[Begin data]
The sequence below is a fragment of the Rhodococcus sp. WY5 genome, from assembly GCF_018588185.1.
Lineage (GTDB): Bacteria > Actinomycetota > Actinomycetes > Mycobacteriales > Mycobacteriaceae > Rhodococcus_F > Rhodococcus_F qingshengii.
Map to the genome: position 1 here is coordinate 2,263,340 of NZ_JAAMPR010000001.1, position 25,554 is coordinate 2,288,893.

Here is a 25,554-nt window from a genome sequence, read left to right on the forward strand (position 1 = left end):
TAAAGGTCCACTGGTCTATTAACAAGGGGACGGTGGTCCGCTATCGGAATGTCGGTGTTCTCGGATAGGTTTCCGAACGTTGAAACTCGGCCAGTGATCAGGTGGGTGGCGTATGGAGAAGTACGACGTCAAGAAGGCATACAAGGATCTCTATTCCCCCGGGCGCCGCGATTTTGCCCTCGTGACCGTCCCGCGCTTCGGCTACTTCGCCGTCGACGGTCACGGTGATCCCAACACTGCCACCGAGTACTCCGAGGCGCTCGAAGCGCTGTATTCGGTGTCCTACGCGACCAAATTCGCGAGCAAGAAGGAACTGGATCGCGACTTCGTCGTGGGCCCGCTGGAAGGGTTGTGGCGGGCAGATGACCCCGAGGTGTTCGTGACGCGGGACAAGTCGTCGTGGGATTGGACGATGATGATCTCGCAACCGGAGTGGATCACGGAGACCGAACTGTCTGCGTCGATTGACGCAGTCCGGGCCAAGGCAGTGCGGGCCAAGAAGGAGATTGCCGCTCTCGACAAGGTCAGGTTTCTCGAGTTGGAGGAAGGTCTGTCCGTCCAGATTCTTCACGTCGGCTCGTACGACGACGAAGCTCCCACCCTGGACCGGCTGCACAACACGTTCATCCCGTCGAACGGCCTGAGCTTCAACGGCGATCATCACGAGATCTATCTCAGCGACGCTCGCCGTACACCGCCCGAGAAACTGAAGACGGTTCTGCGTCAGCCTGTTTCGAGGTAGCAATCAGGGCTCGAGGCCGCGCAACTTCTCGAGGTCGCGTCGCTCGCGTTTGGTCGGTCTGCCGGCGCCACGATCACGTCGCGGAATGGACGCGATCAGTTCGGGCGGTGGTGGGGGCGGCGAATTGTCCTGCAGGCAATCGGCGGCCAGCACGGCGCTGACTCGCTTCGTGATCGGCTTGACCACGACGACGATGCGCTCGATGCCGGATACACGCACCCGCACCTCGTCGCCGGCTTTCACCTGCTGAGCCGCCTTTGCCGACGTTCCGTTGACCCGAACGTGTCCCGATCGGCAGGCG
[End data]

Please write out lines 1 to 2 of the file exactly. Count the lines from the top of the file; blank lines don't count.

The sequence below is a fragment of the Rhodococcus sp. WY5 genome, from assembly GCF_018588185.1.
Lineage (GTDB): Bacteria > Actinomycetota > Actinomycetes > Mycobacteriales > Mycobacteriaceae > Rhodococcus_F > Rhodococcus_F qingshengii.